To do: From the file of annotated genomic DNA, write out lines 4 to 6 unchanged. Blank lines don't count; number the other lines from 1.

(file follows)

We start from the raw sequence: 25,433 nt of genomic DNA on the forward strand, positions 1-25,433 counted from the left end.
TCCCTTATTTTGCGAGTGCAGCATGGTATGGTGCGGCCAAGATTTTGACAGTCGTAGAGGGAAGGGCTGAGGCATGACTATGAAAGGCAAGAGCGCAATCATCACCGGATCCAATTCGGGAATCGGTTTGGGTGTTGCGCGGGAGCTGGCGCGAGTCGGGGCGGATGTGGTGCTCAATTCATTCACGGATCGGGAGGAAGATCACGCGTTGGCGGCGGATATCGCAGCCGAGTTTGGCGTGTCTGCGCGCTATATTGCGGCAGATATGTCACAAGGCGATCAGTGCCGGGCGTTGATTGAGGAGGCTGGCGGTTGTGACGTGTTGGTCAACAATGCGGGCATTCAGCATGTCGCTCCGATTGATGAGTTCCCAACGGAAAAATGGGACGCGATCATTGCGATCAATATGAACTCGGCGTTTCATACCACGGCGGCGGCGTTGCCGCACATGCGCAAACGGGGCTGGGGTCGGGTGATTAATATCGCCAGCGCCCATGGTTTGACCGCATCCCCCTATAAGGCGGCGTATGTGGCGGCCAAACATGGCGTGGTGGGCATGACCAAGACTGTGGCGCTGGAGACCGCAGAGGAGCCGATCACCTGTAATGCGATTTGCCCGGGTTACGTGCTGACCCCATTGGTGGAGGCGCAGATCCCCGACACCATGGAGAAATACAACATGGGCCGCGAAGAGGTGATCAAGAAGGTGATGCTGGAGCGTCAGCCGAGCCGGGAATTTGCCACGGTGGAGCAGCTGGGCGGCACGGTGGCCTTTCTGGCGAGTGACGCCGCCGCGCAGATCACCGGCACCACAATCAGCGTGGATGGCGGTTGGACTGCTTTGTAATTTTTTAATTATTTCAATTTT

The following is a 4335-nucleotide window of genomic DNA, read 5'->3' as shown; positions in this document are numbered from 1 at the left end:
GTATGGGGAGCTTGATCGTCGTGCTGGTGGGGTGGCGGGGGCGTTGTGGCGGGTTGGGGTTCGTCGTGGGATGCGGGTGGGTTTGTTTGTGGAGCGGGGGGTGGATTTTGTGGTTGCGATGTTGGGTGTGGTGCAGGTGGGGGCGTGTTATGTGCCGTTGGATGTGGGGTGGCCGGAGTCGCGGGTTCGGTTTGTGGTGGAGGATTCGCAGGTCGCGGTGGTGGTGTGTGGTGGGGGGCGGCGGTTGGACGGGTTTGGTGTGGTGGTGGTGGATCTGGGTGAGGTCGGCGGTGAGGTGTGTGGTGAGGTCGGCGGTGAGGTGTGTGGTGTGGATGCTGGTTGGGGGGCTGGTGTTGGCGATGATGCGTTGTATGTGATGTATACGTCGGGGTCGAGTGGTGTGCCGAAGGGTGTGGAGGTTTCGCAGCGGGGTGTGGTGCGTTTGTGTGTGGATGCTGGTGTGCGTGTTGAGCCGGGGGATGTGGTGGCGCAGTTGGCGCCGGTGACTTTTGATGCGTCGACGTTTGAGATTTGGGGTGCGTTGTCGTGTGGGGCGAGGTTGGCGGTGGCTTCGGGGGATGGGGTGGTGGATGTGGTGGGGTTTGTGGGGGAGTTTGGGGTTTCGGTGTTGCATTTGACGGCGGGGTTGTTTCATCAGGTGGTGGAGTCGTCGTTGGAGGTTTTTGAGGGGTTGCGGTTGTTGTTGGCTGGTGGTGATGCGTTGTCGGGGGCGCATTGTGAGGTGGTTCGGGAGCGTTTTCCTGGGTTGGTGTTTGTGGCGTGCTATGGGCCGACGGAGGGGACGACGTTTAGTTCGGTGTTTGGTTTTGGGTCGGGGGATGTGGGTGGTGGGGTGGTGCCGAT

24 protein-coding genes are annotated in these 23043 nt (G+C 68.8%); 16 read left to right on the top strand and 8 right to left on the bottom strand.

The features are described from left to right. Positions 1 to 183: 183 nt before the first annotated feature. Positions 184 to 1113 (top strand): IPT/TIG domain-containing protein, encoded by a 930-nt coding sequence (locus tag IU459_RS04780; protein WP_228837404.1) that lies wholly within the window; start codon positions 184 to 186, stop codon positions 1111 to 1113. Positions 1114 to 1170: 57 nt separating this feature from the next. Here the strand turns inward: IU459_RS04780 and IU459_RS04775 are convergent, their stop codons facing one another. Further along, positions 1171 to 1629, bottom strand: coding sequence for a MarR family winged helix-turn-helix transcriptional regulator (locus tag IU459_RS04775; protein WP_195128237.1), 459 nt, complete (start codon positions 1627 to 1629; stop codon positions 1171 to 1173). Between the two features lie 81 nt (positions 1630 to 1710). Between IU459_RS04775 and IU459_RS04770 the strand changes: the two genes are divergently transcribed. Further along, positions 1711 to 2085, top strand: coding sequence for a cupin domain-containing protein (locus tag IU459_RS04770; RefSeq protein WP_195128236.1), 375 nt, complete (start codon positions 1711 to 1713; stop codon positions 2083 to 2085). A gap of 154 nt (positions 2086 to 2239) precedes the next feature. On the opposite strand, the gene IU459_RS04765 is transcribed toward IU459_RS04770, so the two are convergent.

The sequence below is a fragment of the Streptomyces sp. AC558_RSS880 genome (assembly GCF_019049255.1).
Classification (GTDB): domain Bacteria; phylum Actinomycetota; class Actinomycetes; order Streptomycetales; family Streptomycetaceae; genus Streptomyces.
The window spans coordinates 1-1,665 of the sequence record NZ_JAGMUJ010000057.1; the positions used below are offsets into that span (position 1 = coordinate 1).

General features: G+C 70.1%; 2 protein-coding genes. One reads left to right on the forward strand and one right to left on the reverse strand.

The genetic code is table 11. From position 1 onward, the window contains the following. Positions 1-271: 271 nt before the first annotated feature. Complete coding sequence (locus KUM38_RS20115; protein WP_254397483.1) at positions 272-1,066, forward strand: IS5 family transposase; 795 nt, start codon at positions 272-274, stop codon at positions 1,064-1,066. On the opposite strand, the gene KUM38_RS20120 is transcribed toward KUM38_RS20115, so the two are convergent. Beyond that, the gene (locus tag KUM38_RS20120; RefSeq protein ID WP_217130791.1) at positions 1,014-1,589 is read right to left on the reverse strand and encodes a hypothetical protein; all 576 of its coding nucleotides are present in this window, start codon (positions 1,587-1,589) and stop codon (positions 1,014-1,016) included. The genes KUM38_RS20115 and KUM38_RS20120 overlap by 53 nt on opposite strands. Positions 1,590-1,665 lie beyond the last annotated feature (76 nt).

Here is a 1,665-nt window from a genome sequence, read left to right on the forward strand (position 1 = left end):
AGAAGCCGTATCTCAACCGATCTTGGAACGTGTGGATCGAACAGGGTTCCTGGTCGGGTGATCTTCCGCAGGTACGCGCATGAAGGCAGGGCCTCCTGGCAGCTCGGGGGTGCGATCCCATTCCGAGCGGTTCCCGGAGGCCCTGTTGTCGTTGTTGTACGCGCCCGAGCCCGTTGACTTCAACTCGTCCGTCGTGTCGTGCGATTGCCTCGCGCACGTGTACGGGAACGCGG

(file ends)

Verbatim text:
GTATGGGGAGCTTGATCGTCGTGCTGGTGGGGTGGCGGGGGCGTTGTGGCGGGTTGGGGTTCGTCGTGGGATGCGGGTGGGTTTGTTTGTGGAGCGGGGGGTGGATTTTGTGGTTGCGATGTTGGGTGTGGTGCAGGTGGGGGCGTGTTATGTGCCGTTGGATGTGGGGTGGCCGGAGTCGCGGGTTCGGTTTGTGGTGGAGGATTCGCAGGTCGCGGTGGTGGTGTGTGGTGGGGGGCGGCGGTTGGACGGGTTTGGTGTGGTGGTGGTGGATCTGGGTGAGGTCGGCGGTGAGGTGTGTGGTGAGGTCGGCGGTGAGGTGTGTGGTGTGGATGCTGGTTGGGGGGCTGGTGTTGGCGATGATGCGTTGTATGTGATGTATACGTCGGGGTCGAGTGGTGTGCCGAAGGGTGTGGAGGTTTCGCAGCGGGGTGTGGTGCGTTTGTGTGTGGATGCTGGTGTGCGTGTTGAGCCGGGGGATGTGGTGGCGCAGTTGGCGCCGGTGACTTTTGATGCGTCGACGTTTGAGATTTGGGGTGCGTTGTCGTGTGGGGCGAGGTTGGCGGTGGCTTCGGGGGATGGGGTGGTGGATGTGGTGGGGTTTGTGGGGGAGTTTGGGGTTTCGGTGTTGCATTTGACGGCGGGGTTGTTTCATCAGGTGGTGGAGTCGTCGTTGGAGGTTTTTGAGGGGTTGCGGTTGTTGTTGGCTGGTGGTGATGCGTTGTCGGGGGCGCATTGTGAGGTGGTTCGGGAGCGTTTTCCTGGGTTGGTGTTTGTGGCGTGCTATGGGCCGACGGAGGGGACGACGTTTAGTTCGGTGTTTGGTTTTGGGTCGGGGGATGTGGGTGGTGGGGTGGTGCCGAT

24 protein-coding genes are annotated in these 23043 nt (G+C 68.8%); 16 read left to right on the top strand and 8 right to left on the bottom strand.

The features are described from left to right. Positions 1 to 183: 183 nt before the first annotated feature. Positions 184 to 1113 (top strand): IPT/TIG domain-containing protein, encoded by a 930-nt coding sequence (locus tag IU459_RS04780; protein WP_228837404.1) that lies wholly within the window; start codon positions 184 to 186, stop codon positions 1111 to 1113. Positions 1114 to 1170: 57 nt separating this feature from the next. Here the strand turns inward: IU459_RS04780 and IU459_RS04775 are convergent, their stop codons facing one another. Further along, positions 1171 to 1629, bottom strand: coding sequence for a MarR family winged helix-turn-helix transcriptional regulator (locus tag IU459_RS04775; protein WP_195128237.1), 459 nt, complete (start codon positions 1627 to 1629; stop codon positions 1171 to 1173). Between the two features lie 81 nt (positions 1630 to 1710). Between IU459_RS04775 and IU459_RS04770 the strand changes: the two genes are divergently transcribed. Further along, positions 1711 to 2085, top strand: coding sequence for a cupin domain-containing protein (locus tag IU459_RS04770; RefSeq protein WP_195128236.1), 375 nt, complete (start codon positions 1711 to 1713; stop codon positions 2083 to 2085). A gap of 154 nt (positions 2086 to 2239) precedes the next feature. On the opposite strand, the gene IU459_RS04765 is transcribed toward IU459_RS04770, so the two are convergent.